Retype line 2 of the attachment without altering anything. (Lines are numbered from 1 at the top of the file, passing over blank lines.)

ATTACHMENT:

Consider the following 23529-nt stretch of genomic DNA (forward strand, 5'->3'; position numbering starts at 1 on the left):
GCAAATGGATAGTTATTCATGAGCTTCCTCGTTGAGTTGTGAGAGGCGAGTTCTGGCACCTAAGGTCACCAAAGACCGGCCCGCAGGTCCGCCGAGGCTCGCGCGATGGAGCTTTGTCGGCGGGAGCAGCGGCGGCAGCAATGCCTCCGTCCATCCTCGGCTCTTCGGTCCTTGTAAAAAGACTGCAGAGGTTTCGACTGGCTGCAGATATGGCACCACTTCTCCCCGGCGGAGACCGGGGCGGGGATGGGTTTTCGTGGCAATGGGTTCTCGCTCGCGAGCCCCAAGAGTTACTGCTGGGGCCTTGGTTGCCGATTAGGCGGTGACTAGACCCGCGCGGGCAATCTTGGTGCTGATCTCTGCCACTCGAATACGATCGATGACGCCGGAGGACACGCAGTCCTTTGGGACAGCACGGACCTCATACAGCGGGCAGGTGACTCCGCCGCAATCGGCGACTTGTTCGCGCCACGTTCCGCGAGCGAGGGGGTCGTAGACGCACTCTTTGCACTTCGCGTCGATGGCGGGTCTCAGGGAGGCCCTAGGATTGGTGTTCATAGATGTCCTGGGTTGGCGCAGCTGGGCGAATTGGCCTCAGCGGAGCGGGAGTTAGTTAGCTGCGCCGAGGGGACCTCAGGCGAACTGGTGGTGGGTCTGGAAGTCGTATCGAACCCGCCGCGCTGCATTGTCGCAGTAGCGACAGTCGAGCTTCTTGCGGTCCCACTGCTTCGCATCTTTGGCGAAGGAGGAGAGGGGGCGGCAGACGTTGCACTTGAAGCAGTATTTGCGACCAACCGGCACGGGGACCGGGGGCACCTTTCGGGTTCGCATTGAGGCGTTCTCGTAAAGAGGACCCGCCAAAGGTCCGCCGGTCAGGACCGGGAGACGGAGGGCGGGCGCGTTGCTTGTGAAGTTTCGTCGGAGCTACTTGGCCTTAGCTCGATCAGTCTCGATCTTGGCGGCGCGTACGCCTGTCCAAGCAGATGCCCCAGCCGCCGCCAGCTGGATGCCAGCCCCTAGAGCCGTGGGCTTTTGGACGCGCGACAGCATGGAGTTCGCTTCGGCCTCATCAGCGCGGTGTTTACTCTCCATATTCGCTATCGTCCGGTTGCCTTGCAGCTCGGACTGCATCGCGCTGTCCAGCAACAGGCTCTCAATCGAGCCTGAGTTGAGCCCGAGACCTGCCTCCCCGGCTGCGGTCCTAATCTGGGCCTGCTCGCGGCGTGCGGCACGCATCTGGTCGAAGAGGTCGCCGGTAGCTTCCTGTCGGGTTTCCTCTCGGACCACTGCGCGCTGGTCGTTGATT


GCAAATGGATAGTTATTCATGAGCTTCCTCGTTGAGTTGTGAGAGGCGAGTTCTGGCACCTAAGGTCACCAAAGACCGGCCCGCAGGTCCGCCGAGGCTCGCGCGATGGAGCTTTGTCGGCGGGAGCAGCGGCGGCAGCAATGCCTCCGTCCATCCTCGGCTCTTCGGTCCTTGTAAAAAGACTGCAGAGGTTTCGACTGGCTGCAGATATGGCACCACTTCTCCCCGGCGGAGACCGGGGCGGGGATGGGTTTTCGTGGCAATGGGTTCTCGCTCGCGAGCCCCAAGAGTTACTGCTGGGGCCTTGGTTGCCGATTAGGCGGTGACTAGACCCGCGCGGGCAATCTTGGTGCTGATCTCTGCCACTCGAATACGATCGATGACGCCGGAGGACACGCAGTCCTTTGGGACAGCACGGACCTCATACAGCGGGCAGGTGACTCCGCCGCAATCGGCGACTTGTTCGCGCCACGTTCCGCGAGCGAGGGGGTCGTAGACGCACTCTTTGCACTTCGCGTCGATGGCGGGTCTCAGGGAGGCCCTAGGATTGGTGTTCATAGATGTCCTGGGTTGGCGCAGCTGGGCGAATTGGCCTCAGCGGAGCGGGAGTTAGTTAGCTGCGCCGAGGGGACCTCAGGCGAACTGGTGGTGGGTCTGGAAGTCGTATCGAACCCGCCGCGCTGCATTGTCGCAGTAGCGACAGTCGAGCTTCTTGCGGTCCCACTGCTTCGCATCTTTGGCGAAGGAGGAGAGGGGGCGGCAGACGTTGCACTTGAAGCAGTATTTGCGACCAACCGGCACGGGGACCGGGGGCACCTTTCGGGTTCGCATTGAGGCGTTCTCGTAAAGAGGACCCGCCAAAGGTCCGCCGGTCAGGACCGGGAGACGGAGGGCGGGCGCGTTGCTTGTGAAGTTTCGTCGGAGCTACTTGGCCTTAGCTCGATCAGTCTCGATCTTGGCGGCGCGTACGCCTGTCCAAGCAGATGCCCCAGCCGCCGCCAGCTGGATGCCAGCCCCTAGAGCCGTGGGCTTTTGGACGCGCGACAGCATGGAGTTCGCTTCGGCCTCATCAGCGCGGTGTTTACTCTCCATATTCGCTATCGTCCGGTTGCCTTGCAGCTCGGACTGCATCGCGCTGTCCAGCAACAGGCTCTCAATCGAGCCTGAGTTGAGCCCGAGACCTGCCTCCCCGGCTGCGGTCCTAATCTGGGCCTGCTCGCGGCGTGCGGCACGCATCTGGTCGAAGAGGTCGCCGGTAGCTTCCTGTCGGGTTTCCTCTCGGACCACTGCGCGCTGGTCGTTGATT